Monday, March 7, 2016

Transparency with Students

As I've mentioned before in my blog, this is the first year that I am trying a Problem-Based approach in my Geometry Honors course. There have been things that I love, and things that I need and desperately want to change should I get the opportunity to teach this course again next year.

This seems like it's how it SHOULD be in education. Even though I'm not teaching my Pre-Calculus course in this style, I still make mistakes and realize there are better ways to explain/introduce/teach concepts all the time. I think of this as part of being a good teacher. In fact, I need to start to worry when I stop reflecting like this.

I said all that because I'm wondering how best to speak to students about this. Generally, I'm open about the fact that there are changes I will make for next year. When we do a lab in Geogebra, I get feedback on it so that I may make it better for next year. One of my students took what I said and told her parents that they are the "Guinea Pigs" and meant it in a derogatory way. This was brought to the attention of someone else at my school, and felt like it was being used to explain the problems with the way I was teaching.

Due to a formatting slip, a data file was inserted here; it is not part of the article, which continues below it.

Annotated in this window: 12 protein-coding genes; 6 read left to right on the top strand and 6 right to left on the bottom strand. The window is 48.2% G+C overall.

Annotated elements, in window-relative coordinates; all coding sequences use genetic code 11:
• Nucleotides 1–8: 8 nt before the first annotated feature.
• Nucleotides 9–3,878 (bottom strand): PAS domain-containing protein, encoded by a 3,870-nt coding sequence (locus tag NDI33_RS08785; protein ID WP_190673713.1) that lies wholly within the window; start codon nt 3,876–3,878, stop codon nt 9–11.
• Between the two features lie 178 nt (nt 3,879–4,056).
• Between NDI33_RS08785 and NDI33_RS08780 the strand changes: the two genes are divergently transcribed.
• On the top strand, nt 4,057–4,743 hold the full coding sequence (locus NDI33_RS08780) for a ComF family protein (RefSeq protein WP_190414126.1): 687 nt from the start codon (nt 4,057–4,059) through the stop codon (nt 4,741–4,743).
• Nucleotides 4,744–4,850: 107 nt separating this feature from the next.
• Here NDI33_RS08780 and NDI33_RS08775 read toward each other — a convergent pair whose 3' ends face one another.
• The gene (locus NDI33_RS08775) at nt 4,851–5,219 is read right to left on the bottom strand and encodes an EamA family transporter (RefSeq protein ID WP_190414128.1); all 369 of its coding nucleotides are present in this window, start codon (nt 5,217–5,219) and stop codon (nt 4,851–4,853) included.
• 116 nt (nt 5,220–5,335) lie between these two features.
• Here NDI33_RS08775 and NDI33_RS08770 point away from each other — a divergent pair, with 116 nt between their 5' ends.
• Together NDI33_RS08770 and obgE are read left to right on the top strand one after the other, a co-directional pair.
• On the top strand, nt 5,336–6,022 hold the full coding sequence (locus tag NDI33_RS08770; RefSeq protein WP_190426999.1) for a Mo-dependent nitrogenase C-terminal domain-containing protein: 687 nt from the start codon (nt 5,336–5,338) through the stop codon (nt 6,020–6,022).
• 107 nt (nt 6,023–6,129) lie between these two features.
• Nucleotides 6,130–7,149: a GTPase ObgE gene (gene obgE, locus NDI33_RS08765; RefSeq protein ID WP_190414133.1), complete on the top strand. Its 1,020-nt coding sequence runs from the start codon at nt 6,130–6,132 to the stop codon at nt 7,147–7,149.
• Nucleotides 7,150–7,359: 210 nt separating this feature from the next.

How do I get my students/families/colleagues/etc/etc/etc to see that it isn't a bad thing? Of course I'm experimenting with my students! If I never try a lesson plan that I think will be awesome, how will I know if it works? Should I be even more transparent with students when I say these things? Should I NOT say these things?

I don't expect all students and families to love what I'm doing in Geometry. It's hard. It pushes the kids beyond memorizing and makes them become problem solvers. And that is really hard for students. (And hard for some families to watch their student struggle!) I'm hopeful that they will come out of the other end of this and see the good in it. I hope that they see that it made THEM be the ones that chose the proper tool to use (I often talk about how in traditional texts, often the whole chapter is about one thing, i.e. triangle congruency. It's akin to putting a screwdriver in their hand, and the student automatically knows there's a screw to tighten. In my classroom, they open their toolbox and decide which tool to pick up, sometimes they choose a screwdriver when what they really needed was a wrench, and hopefully they figure that out before they get too far).

Anyway....I think this is nothing but rambling....and maybe that's all I needed it to be. Thoughts? Suggestions? Anything?

1 comment:

  1. You are spot on...stay strong and know that helping students (and families) takes time, effort, energy, and determination. We all come from a place of insecurity and learning is hard work. :)

    MA

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